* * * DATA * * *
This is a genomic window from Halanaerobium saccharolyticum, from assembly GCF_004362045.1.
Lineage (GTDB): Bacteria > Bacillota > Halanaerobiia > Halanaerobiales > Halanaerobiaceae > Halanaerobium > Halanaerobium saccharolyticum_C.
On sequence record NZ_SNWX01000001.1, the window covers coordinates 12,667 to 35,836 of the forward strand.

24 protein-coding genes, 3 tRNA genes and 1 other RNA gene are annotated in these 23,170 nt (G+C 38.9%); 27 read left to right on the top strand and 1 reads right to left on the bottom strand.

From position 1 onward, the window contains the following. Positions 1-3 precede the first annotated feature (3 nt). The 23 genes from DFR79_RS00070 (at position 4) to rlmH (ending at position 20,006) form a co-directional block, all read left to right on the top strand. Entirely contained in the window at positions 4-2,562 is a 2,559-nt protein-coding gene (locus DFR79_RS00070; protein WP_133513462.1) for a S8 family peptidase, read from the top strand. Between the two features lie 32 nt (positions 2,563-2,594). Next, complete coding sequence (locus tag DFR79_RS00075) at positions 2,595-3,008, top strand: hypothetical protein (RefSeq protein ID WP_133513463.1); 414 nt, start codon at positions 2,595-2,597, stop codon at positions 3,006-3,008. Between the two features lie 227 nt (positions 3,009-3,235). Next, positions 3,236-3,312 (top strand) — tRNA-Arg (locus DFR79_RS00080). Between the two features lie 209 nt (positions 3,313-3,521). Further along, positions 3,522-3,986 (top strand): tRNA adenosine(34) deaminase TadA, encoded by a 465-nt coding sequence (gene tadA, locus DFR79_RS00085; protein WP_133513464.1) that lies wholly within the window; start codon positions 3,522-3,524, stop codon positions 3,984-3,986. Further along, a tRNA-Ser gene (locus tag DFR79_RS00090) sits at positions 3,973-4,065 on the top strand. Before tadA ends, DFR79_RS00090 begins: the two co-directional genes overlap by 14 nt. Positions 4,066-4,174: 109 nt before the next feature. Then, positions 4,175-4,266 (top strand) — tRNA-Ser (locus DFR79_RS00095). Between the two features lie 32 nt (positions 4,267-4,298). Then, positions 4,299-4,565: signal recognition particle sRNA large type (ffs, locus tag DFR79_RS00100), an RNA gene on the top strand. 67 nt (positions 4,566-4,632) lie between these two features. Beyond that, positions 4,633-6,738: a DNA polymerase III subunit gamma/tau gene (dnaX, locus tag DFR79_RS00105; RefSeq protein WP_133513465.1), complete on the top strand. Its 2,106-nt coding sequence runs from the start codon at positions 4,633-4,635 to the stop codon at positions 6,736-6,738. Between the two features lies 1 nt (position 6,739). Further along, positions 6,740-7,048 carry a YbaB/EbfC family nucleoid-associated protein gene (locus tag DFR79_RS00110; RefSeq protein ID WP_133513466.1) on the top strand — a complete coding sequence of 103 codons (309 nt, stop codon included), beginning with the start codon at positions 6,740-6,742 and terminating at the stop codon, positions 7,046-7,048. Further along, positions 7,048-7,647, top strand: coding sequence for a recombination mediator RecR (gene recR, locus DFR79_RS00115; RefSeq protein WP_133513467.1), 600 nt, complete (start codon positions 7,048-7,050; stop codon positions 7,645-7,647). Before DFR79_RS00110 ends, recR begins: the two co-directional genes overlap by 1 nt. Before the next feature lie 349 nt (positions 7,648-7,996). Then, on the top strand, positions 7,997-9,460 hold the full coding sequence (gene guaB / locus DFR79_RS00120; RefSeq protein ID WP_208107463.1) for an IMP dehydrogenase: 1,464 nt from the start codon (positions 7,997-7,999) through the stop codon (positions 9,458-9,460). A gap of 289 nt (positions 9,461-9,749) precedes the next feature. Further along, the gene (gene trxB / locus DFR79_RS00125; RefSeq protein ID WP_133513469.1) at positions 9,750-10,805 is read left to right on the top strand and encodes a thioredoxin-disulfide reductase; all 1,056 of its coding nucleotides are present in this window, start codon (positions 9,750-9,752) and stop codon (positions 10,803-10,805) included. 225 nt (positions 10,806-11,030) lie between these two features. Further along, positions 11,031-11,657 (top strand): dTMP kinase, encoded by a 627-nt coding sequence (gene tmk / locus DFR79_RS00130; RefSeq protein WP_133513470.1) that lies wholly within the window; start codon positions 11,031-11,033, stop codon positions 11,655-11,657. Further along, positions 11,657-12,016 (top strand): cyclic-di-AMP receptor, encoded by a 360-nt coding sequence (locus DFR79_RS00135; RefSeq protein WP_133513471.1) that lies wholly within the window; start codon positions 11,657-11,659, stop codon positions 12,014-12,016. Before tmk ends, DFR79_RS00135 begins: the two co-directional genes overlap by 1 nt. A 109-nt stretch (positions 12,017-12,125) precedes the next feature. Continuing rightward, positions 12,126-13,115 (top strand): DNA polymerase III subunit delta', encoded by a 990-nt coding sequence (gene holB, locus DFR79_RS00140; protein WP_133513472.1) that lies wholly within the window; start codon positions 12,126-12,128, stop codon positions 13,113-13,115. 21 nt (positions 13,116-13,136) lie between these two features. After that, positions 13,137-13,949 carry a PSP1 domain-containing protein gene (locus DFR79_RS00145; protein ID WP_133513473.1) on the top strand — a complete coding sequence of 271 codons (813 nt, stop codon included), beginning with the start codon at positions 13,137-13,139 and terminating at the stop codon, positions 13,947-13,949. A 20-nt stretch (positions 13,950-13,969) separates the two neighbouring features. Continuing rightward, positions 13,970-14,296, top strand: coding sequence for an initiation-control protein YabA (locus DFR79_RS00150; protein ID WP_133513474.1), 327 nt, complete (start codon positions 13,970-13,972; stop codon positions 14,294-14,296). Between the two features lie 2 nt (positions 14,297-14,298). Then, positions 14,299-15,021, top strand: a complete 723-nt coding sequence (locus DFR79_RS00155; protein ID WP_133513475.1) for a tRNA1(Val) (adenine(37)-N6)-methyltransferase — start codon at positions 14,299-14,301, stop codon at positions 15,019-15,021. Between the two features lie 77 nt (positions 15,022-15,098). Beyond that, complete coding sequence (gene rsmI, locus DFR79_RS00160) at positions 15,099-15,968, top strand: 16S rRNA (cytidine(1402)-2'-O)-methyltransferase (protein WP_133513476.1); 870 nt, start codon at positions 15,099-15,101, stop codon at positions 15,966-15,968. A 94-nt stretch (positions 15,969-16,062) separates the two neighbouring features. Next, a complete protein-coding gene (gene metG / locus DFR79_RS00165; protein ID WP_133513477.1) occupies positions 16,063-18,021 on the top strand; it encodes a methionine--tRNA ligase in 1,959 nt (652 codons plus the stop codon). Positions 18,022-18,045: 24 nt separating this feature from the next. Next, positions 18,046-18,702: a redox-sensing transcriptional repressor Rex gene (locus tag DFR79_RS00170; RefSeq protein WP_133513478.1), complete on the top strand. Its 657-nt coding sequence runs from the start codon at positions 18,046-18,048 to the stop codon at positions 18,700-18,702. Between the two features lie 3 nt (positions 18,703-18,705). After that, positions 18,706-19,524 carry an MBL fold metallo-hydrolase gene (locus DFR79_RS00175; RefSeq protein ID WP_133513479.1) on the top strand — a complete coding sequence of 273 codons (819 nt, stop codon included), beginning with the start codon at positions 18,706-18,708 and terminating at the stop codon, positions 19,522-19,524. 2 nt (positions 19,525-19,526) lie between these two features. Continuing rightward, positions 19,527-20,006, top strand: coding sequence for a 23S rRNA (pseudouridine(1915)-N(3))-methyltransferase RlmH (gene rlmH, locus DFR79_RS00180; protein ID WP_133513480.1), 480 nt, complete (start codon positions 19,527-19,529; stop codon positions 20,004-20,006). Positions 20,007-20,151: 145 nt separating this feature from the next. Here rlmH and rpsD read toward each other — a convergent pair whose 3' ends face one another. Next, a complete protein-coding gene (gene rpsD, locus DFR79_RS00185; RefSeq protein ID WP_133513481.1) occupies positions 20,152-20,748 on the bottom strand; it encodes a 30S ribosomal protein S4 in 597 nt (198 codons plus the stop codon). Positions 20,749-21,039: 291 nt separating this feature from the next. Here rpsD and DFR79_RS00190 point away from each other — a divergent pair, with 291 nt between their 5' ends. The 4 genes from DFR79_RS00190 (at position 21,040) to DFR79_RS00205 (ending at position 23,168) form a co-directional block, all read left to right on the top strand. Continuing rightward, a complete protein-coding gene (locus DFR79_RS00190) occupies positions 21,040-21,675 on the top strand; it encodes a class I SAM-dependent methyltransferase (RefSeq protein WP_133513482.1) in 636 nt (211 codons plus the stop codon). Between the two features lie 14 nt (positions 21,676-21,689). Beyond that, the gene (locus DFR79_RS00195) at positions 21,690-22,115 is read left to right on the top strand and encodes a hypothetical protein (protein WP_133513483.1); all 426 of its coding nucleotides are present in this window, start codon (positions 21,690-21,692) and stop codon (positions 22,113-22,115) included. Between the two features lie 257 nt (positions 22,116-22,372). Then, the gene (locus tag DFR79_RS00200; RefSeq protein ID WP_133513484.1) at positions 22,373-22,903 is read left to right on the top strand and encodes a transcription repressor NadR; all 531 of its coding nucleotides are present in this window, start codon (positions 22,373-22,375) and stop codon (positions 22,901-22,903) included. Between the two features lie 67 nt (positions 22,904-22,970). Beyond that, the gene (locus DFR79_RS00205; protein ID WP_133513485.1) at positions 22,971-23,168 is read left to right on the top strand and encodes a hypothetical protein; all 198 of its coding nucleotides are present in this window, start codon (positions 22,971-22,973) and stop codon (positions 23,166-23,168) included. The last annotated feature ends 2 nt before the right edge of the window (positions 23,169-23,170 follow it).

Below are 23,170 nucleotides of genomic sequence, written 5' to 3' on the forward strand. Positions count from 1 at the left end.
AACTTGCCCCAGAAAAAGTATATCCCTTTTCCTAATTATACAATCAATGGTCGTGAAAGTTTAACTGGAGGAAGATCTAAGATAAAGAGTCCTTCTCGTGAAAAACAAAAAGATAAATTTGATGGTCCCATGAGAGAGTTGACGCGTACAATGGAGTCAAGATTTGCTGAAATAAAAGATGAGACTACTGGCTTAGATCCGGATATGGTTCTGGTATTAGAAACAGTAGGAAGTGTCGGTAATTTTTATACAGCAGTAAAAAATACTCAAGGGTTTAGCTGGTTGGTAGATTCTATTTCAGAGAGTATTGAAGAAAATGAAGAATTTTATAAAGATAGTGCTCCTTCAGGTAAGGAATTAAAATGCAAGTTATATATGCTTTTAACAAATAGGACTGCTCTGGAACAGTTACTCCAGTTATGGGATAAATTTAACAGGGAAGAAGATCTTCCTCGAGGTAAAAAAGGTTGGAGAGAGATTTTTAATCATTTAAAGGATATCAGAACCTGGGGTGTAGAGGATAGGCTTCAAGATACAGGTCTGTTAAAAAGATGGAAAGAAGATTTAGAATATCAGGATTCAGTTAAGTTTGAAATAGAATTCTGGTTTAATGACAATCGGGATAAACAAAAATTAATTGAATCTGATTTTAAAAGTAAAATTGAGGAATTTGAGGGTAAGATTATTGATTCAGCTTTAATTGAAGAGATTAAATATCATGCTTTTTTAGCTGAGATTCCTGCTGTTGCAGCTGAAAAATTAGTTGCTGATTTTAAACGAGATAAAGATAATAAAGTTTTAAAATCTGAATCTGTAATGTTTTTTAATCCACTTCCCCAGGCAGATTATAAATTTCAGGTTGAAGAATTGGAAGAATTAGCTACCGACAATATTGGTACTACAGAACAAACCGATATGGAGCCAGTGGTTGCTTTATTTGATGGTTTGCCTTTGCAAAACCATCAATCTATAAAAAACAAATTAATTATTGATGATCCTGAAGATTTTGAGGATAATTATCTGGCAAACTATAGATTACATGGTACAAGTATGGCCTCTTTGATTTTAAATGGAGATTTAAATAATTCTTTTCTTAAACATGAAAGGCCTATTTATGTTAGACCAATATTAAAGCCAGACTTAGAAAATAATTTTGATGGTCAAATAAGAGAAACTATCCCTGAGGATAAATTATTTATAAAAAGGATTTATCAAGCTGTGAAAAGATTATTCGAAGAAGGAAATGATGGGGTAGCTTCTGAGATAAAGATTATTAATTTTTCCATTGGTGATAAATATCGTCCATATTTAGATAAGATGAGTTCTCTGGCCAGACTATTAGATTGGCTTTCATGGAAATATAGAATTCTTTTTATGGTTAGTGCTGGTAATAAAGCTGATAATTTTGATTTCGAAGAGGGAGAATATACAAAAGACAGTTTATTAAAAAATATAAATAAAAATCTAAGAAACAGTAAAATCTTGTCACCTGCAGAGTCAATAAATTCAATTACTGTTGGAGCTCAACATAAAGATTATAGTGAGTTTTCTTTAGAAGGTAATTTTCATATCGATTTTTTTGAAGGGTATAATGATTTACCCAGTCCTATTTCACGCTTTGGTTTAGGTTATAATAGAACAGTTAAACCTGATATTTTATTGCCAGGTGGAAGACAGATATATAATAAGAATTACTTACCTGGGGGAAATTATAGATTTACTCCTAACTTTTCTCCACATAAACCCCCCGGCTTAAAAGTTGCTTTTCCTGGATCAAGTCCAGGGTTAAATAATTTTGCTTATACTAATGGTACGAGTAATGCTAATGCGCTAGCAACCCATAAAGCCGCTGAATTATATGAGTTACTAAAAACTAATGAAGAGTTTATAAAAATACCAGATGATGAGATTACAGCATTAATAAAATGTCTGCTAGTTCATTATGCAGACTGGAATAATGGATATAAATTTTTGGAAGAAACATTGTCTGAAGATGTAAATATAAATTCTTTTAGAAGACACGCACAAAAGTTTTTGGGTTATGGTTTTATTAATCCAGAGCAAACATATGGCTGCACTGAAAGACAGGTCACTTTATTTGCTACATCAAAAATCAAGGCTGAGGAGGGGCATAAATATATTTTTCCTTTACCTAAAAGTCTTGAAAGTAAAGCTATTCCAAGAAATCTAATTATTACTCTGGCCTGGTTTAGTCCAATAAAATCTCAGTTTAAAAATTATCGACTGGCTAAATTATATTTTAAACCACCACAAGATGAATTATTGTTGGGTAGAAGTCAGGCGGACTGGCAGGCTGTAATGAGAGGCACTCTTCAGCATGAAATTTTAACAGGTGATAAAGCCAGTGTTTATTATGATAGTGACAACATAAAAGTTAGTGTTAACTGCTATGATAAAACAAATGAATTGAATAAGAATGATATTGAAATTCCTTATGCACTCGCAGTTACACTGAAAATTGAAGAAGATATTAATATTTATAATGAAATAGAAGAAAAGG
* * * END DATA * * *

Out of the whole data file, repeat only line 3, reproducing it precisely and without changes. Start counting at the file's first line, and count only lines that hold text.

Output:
On sequence record NZ_SNWX01000001.1, the window covers coordinates 12,667 to 35,836 of the forward strand.